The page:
From Antietam to Chancellorsville: September 1862 to May 1863

McClellan in Charge

What is the significance of the words “How does it look now?”

These five words were the ones most frequently used by Lincoln as he sent telegraph messages to General McClellan. There were days in which McClellan did not respond for hours, and the president continued to send the same message. If McClellan or Robert E. Lee had been able to see the Maryland campaign from the air, this is what either one would have reported.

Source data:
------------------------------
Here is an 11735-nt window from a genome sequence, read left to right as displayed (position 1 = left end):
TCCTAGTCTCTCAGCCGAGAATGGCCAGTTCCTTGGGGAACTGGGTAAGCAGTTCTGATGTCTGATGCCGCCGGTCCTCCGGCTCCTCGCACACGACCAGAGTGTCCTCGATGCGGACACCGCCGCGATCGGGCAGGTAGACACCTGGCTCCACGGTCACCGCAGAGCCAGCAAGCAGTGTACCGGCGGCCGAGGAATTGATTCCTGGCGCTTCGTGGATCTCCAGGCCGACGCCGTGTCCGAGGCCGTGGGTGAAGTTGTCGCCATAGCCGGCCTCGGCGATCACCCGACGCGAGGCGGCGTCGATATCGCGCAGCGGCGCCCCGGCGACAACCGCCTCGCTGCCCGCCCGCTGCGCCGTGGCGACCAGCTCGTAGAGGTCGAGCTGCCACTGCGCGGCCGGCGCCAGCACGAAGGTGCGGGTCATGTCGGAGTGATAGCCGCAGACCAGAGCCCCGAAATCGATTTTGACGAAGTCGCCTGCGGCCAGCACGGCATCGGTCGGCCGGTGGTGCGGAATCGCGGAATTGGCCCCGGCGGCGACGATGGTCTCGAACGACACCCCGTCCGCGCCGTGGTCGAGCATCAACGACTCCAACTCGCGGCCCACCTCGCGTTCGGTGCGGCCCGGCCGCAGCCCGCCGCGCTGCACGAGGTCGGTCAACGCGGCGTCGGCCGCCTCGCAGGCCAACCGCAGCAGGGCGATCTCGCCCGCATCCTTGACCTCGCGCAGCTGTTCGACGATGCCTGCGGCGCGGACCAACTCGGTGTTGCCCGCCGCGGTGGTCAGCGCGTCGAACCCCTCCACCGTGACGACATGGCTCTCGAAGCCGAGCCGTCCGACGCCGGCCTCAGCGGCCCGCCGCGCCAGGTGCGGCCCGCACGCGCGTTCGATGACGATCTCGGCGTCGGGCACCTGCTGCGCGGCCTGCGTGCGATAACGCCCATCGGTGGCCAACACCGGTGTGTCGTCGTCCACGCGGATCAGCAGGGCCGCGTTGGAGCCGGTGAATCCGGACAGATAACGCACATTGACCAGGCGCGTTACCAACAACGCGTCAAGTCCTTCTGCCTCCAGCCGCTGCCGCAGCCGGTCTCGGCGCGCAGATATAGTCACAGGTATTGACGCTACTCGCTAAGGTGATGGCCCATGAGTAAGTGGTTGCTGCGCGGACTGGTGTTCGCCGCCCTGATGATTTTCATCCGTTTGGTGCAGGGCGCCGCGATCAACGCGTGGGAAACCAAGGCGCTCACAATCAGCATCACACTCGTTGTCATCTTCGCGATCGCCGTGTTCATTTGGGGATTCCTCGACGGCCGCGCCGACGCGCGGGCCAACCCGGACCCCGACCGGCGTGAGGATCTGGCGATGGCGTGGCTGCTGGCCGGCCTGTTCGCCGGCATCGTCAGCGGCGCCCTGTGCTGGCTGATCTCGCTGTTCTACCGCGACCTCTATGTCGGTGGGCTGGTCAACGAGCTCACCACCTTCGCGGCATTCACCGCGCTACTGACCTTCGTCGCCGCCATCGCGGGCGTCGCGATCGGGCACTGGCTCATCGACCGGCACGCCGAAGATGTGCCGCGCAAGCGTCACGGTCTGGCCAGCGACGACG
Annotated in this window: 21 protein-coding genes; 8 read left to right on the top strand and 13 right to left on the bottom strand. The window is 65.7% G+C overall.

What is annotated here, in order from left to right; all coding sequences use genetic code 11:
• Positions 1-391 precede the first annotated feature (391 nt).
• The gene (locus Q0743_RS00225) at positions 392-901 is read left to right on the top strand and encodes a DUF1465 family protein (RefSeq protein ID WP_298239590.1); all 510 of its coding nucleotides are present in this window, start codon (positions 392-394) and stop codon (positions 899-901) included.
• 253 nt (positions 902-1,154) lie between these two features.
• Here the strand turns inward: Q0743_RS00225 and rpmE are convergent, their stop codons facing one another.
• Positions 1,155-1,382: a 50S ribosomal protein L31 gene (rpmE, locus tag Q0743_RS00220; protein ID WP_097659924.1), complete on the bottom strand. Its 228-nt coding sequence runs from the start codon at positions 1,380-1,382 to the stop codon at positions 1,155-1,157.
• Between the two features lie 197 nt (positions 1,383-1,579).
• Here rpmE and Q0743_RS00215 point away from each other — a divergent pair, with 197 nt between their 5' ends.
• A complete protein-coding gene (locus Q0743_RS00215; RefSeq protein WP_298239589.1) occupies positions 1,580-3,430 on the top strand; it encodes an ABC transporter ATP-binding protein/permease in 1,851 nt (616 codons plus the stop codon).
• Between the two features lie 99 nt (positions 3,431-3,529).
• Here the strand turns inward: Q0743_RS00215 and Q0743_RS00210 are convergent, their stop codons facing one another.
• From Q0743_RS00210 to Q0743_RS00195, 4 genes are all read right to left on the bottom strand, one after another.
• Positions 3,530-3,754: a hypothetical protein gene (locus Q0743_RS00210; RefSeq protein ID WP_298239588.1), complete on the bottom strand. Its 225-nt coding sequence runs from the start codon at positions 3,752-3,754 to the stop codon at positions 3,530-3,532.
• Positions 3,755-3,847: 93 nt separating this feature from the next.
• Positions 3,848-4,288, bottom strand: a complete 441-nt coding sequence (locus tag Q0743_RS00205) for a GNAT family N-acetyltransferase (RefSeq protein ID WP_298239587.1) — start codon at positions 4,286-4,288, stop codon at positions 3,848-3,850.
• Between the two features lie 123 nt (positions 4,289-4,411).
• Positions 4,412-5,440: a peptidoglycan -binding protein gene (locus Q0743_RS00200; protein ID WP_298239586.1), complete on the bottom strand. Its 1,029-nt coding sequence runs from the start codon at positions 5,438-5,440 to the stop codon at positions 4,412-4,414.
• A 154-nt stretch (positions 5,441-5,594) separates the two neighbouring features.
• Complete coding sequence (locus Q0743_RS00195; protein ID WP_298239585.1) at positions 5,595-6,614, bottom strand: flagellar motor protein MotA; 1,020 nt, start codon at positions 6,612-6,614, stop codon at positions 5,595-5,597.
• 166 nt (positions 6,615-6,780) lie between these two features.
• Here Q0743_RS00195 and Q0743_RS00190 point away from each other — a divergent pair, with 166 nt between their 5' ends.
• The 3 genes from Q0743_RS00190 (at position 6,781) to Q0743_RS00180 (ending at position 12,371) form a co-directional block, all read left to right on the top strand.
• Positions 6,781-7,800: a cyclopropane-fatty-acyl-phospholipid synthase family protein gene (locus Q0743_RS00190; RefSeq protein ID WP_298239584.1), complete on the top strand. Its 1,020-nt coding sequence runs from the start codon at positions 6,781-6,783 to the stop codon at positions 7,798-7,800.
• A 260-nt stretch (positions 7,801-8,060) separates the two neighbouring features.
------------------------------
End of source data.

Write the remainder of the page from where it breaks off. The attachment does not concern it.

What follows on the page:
The Confederate Army of Northern Virginia was entirely on the Maryland side of the Potomac, but it was split into three sections, two of which were besieging Harpers Ferry. Smoke was rising from the Ferry, which had already changed hands twice in the war, and was about to do so a third time. Six corps of the Army of the Potomac were converging on two mountain passes: Crampton’s Gap and Turner’s Gap. Beyond them lay the central part of the Army of Northern Virginia, at this point only 25,000 strong. A foot race had commenced the day before. The Army of the Potomac was attempting to catch and destroy the Army of Northern Virginia in pieces; Lee, for his part, recognized the danger and was calling in his outposts.


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